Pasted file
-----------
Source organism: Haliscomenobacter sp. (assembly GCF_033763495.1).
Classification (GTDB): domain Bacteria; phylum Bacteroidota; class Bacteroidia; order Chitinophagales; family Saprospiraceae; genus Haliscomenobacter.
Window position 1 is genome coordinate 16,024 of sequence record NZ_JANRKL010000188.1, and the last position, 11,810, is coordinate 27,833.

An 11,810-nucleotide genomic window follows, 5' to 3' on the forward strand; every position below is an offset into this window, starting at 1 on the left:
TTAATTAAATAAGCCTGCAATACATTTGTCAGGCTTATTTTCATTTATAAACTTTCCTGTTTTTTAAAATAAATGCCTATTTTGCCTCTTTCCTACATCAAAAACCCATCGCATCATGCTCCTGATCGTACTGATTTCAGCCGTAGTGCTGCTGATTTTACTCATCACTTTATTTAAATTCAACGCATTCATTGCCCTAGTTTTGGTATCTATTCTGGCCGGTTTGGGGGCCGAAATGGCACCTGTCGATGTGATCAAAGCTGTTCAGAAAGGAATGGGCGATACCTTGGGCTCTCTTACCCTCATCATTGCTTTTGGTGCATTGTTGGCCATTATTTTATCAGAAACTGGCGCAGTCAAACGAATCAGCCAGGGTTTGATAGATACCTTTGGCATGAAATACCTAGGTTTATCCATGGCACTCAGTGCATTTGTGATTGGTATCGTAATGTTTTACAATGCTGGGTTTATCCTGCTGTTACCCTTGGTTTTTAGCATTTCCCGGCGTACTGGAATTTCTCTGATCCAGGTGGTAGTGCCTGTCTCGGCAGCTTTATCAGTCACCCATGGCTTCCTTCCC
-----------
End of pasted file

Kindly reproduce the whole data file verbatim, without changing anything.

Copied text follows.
Source organism: Haliscomenobacter sp. (assembly GCF_033763495.1).
Classification (GTDB): domain Bacteria; phylum Bacteroidota; class Bacteroidia; order Chitinophagales; family Saprospiraceae; genus Haliscomenobacter.
Window position 1 is genome coordinate 16,024 of sequence record NZ_JANRKL010000188.1, and the last position, 11,810, is coordinate 27,833.

An 11,810-nucleotide genomic window follows, 5' to 3' on the forward strand; every position below is an offset into this window, starting at 1 on the left:
TTAATTAAATAAGCCTGCAATACATTTGTCAGGCTTATTTTCATTTATAAACTTTCCTGTTTTTTAAAATAAATGCCTATTTTGCCTCTTTCCTACATCAAAAACCCATCGCATCATGCTCCTGATCGTACTGATTTCAGCCGTAGTGCTGCTGATTTTACTCATCACTTTATTTAAATTCAACGCATTCATTGCCCTAGTTTTGGTATCTATTCTGGCCGGTTTGGGGGCCGAAATGGCACCTGTCGATGTGATCAAAGCTGTTCAGAAAGGAATGGGCGATACCTTGGGCTCTCTTACCCTCATCATTGCTTTTGGTGCATTGTTGGCCATTATTTTATCAGAAACTGGCGCAGTCAAACGAATCAGCCAGGGTTTGATAGATACCTTTGGCATGAAATACCTAGGTTTATCCATGGCACTCAGTGCATTTGTGATTGGTATCGTAATGTTTTACAATGCTGGGTTTATCCTGCTGTTACCCTTGGTTTTTAGCATTTCCCGGCGTACTGGAATTTCTCTGATCCAGGTGGTAGTGCCTGTCTCGGCAGCTTTATCAGTCACCCATGGCTTCCTTCCC